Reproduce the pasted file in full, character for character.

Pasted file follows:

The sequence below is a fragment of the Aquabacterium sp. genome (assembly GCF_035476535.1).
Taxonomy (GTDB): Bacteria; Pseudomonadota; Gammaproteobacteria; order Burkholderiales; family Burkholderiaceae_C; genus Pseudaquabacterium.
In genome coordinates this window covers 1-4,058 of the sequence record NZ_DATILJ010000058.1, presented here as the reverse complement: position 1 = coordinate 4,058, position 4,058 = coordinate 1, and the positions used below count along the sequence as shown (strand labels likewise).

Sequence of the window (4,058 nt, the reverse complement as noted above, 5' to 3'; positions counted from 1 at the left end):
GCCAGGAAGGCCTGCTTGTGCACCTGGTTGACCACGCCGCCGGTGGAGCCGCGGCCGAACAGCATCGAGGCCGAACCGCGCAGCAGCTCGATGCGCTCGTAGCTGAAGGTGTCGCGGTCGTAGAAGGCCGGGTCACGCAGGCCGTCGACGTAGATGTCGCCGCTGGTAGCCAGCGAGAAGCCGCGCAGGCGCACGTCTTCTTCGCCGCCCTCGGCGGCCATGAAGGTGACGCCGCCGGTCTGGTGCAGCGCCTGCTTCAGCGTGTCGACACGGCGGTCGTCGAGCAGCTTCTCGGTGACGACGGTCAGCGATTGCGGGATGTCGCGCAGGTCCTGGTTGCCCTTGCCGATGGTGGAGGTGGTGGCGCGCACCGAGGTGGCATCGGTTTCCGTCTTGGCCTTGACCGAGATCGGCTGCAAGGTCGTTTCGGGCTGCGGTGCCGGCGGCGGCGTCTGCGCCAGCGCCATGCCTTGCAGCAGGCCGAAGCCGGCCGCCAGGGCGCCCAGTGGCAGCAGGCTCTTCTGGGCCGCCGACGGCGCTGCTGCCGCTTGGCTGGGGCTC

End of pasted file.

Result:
The sequence below is a fragment of the Aquabacterium sp. genome (assembly GCF_035476535.1).
Taxonomy (GTDB): Bacteria; Pseudomonadota; Gammaproteobacteria; order Burkholderiales; family Burkholderiaceae_C; genus Pseudaquabacterium.
In genome coordinates this window covers 1-4,058 of the sequence record NZ_DATILJ010000058.1, presented here as the reverse complement: position 1 = coordinate 4,058, position 4,058 = coordinate 1, and the positions used below count along the sequence as shown (strand labels likewise).

Sequence of the window (4,058 nt, the reverse complement as noted above, 5' to 3'; positions counted from 1 at the left end):
GCCAGGAAGGCCTGCTTGTGCACCTGGTTGACCACGCCGCCGGTGGAGCCGCGGCCGAACAGCATCGAGGCCGAACCGCGCAGCAGCTCGATGCGCTCGTAGCTGAAGGTGTCGCGGTCGTAGAAGGCCGGGTCACGCAGGCCGTCGACGTAGATGTCGCCGCTGGTAGCCAGCGAGAAGCCGCGCAGGCGCACGTCTTCTTCGCCGCCCTCGGCGGCCATGAAGGTGACGCCGCCGGTCTGGTGCAGCGCCTGCTTCAGCGTGTCGACACGGCGGTCGTCGAGCAGCTTCTCGGTGACGACGGTCAGCGATTGCGGGATGTCGCGCAGGTCCTGGTTGCCCTTGCCGATGGTGGAGGTGGTGGCGCGCACCGAGGTGGCATCGGTTTCCGTCTTGGCCTTGACCGAGATCGGCTGCAAGGTCGTTTCGGGCTGCGGTGCCGGCGGCGGCGTCTGCGCCAGCGCCATGCCTTGCAGCAGGCCGAAGCCGGCCGCCAGGGCGCCCAGTGGCAGCAGGCTCTTCTGGGCCGCCGACGGCGCTGCTGCCGCTTGGCTGGGGCTC